By Daniel Rothberg
It’s the ultimate coming of age tale. Four soon-to-be teens in the late ’50s embark on an adventure to find a boy’s dead body. The movie “Stand by Me,” which steals its name from one of my favorite songs and was adapted from one of my favorite short stories, follows the band of adolescents as they learn the value of trust, loyalty and friendship.
Perhaps the film strikes me because my life is so far removed from the experience of the four protagonists. And not just in the transparent fact that I live in a sprawling city rather than in a rural Oregon town.
The story is removed in the sense that it captures childhood in a way that is so different from my own childhood experience and that of my generation. Despite setting out to be a story about growing up, a fall from innocence, the film captures an innocence that I was told by a different generation I would remember fondly but honestly don’t remember at all.
While it may be a function of my own life experience, I think it is also indicative of a transformed world. Growing up in the age of Osama changes everything. By the time I was turning 10, it had been two years since the looming towers had fell and months since the world awoke to “shock and awe.”
The unconditional trust that bound the four together on the silver screen had become extinct, slowly usurped by uncertainty and tension. What could you trust? Surely, not the metal briefcase resting on the wall of a movie theater. Surely, not the man pacing in the park near my house on his cell phone. We all became Jack Bauer.
But then I came to Harvard-Westlake and it was morning again in America…sort of. Harvard-Westlake is a school grounded in a strong belief in trust.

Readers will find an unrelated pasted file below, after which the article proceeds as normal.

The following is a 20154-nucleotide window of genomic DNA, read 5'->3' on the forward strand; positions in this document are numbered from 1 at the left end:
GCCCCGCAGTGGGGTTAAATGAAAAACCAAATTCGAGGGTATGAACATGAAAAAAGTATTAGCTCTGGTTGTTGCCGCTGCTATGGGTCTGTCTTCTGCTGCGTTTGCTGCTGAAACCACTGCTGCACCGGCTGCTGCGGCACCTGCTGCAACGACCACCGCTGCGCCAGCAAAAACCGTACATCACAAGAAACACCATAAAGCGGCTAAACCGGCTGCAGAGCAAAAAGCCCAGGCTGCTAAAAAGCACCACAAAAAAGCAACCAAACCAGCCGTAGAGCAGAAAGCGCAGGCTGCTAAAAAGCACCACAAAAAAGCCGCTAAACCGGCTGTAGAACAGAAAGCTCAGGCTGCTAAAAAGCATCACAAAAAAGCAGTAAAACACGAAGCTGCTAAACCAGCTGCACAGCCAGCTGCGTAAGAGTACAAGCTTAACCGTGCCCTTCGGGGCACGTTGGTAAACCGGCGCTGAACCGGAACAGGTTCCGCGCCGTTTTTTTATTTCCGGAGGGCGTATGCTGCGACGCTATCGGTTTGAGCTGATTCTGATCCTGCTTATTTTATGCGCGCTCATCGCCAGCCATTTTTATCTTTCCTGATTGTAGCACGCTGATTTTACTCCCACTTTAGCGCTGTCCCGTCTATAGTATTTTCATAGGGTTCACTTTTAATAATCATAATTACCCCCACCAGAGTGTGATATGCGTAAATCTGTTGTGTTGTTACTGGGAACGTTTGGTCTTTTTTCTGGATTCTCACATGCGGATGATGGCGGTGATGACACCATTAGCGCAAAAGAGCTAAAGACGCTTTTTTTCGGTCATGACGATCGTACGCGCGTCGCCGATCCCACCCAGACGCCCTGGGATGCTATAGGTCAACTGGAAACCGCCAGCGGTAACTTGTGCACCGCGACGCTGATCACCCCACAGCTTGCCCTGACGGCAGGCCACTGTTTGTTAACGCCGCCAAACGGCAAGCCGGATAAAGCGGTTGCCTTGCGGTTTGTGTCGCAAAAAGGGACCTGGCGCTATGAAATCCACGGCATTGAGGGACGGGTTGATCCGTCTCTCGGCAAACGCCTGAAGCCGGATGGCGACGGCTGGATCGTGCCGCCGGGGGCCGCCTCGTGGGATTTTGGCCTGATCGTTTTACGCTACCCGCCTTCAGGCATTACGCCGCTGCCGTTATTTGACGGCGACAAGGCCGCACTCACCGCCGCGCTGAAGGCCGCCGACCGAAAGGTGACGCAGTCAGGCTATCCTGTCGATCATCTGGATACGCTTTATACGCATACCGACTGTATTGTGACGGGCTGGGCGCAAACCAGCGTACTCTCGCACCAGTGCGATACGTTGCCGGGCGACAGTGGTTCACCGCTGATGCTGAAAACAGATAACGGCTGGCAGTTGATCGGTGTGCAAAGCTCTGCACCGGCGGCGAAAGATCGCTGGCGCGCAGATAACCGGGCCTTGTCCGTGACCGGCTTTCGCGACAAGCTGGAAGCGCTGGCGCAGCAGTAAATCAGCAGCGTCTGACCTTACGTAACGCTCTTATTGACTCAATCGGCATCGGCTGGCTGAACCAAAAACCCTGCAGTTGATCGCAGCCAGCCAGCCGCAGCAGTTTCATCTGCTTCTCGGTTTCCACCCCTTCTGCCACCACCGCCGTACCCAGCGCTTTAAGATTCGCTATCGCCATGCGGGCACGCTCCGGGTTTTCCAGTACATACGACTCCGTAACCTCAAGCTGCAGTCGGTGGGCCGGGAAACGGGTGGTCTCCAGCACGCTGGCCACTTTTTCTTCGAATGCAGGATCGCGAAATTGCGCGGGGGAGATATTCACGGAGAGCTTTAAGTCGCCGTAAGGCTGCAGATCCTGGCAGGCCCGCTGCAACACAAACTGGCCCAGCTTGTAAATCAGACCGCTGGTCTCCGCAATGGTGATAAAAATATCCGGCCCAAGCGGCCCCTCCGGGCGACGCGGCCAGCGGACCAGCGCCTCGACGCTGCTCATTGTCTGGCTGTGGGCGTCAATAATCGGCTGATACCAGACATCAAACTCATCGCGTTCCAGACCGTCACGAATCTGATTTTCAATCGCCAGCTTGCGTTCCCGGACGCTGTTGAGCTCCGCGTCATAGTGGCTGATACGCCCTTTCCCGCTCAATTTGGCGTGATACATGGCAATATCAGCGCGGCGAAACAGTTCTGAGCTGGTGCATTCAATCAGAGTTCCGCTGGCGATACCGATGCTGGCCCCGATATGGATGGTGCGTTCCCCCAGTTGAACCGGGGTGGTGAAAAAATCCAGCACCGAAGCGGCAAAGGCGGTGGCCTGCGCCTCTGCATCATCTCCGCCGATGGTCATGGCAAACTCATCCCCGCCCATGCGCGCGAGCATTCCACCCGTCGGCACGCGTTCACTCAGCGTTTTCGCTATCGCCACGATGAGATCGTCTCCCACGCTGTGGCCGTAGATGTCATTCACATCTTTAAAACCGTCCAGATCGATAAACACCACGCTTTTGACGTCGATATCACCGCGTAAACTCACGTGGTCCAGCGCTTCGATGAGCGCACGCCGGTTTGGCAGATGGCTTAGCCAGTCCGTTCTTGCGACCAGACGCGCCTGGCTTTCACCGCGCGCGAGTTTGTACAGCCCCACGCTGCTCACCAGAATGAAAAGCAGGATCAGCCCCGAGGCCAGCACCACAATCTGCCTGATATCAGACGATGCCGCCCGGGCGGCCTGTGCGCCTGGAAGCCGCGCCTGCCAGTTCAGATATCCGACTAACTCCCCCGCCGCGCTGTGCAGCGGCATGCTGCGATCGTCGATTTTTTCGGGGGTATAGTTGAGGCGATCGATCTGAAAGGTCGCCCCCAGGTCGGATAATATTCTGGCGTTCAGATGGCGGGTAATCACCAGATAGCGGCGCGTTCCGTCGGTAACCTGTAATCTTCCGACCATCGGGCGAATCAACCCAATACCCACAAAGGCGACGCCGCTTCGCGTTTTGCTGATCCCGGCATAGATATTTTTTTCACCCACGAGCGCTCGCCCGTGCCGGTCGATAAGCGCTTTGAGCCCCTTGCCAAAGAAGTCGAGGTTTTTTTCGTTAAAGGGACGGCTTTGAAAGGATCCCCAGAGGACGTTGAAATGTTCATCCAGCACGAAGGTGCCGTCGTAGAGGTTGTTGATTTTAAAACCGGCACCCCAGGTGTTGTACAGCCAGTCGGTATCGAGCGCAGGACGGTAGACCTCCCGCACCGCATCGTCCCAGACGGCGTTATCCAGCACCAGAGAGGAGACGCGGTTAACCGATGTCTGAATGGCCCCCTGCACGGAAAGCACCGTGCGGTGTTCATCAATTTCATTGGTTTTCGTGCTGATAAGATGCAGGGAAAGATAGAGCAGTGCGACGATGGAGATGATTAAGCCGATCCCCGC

Sure, Harvard-Westlake comes with its drawbacks. There are days when the pressure mounts, the competition turns divisive and my experience turns slightly sour. And sure, this trust is broken from time to time in the form of petty thefts and honor code violations. Overall, though, the system works.
Where else can you leave your backpack in the quad with the comforting knowledge that nothing will be stolen?
In a post 9-11 world, where we are accustomed to questioning everyone’s intentions, there is something uniquely special about a place so bound together by such a trust. It is a testament to the people here that this degree of faith in others can be maintained.
And so I guess, in the end, some things never do change. In the final lines of the 1986 film, a now matured adventurer types into his computer: “I never had any friends later on like the ones I had when I was 12. Jesus, does anyone?”